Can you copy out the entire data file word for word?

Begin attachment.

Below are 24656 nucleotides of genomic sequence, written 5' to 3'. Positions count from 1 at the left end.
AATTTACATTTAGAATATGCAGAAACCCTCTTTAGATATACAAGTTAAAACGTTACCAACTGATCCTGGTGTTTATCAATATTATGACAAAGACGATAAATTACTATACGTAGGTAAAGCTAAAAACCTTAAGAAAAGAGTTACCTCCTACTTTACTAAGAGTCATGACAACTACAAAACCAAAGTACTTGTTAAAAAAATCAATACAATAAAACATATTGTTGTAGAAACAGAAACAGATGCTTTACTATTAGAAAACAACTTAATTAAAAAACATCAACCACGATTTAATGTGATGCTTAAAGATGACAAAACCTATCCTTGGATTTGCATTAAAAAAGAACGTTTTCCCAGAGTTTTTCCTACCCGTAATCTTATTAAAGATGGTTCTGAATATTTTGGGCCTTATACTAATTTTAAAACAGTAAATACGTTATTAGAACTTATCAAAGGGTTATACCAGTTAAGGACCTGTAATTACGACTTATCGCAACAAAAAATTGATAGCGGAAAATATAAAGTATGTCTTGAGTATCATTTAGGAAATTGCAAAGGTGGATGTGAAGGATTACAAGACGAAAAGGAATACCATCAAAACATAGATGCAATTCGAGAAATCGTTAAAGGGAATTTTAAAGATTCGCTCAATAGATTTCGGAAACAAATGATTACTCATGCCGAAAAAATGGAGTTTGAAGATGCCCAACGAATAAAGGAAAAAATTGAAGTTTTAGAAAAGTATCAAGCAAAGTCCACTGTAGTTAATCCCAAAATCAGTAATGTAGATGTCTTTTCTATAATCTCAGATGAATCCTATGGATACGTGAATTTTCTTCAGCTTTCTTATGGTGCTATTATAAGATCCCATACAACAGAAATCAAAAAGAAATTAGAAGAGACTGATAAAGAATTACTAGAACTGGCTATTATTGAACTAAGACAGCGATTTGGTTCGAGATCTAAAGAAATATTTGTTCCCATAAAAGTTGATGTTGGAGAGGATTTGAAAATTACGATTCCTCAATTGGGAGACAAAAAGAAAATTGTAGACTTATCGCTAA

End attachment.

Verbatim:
Below are 24656 nucleotides of genomic sequence, written 5' to 3'. Positions count from 1 at the left end.
AATTTACATTTAGAATATGCAGAAACCCTCTTTAGATATACAAGTTAAAACGTTACCAACTGATCCTGGTGTTTATCAATATTATGACAAAGACGATAAATTACTATACGTAGGTAAAGCTAAAAACCTTAAGAAAAGAGTTACCTCCTACTTTACTAAGAGTCATGACAACTACAAAACCAAAGTACTTGTTAAAAAAATCAATACAATAAAACATATTGTTGTAGAAACAGAAACAGATGCTTTACTATTAGAAAACAACTTAATTAAAAAACATCAACCACGATTTAATGTGATGCTTAAAGATGACAAAACCTATCCTTGGATTTGCATTAAAAAAGAACGTTTTCCCAGAGTTTTTCCTACCCGTAATCTTATTAAAGATGGTTCTGAATATTTTGGGCCTTATACTAATTTTAAAACAGTAAATACGTTATTAGAACTTATCAAAGGGTTATACCAGTTAAGGACCTGTAATTACGACTTATCGCAACAAAAAATTGATAGCGGAAAATATAAAGTATGTCTTGAGTATCATTTAGGAAATTGCAAAGGTGGATGTGAAGGATTACAAGACGAAAAGGAATACCATCAAAACATAGATGCAATTCGAGAAATCGTTAAAGGGAATTTTAAAGATTCGCTCAATAGATTTCGGAAACAAATGATTACTCATGCCGAAAAAATGGAGTTTGAAGATGCCCAACGAATAAAGGAAAAAATTGAAGTTTTAGAAAAGTATCAAGCAAAGTCCACTGTAGTTAATCCCAAAATCAGTAATGTAGATGTCTTTTCTATAATCTCAGATGAATCCTATGGATACGTGAATTTTCTTCAGCTTTCTTATGGTGCTATTATAAGATCCCATACAACAGAAATCAAAAAGAAATTAGAAGAGACTGATAAAGAATTACTAGAACTGGCTATTATTGAACTAAGACAGCGATTTGGTTCGAGATCTAAAGAAATATTTGTTCCCATAAAAGTTGATGTTGGAGAGGATTTGAAAATTACGATTCCTCAATTGGGAGACAAAAAGAAAATTGTAGACTTATCGCTAA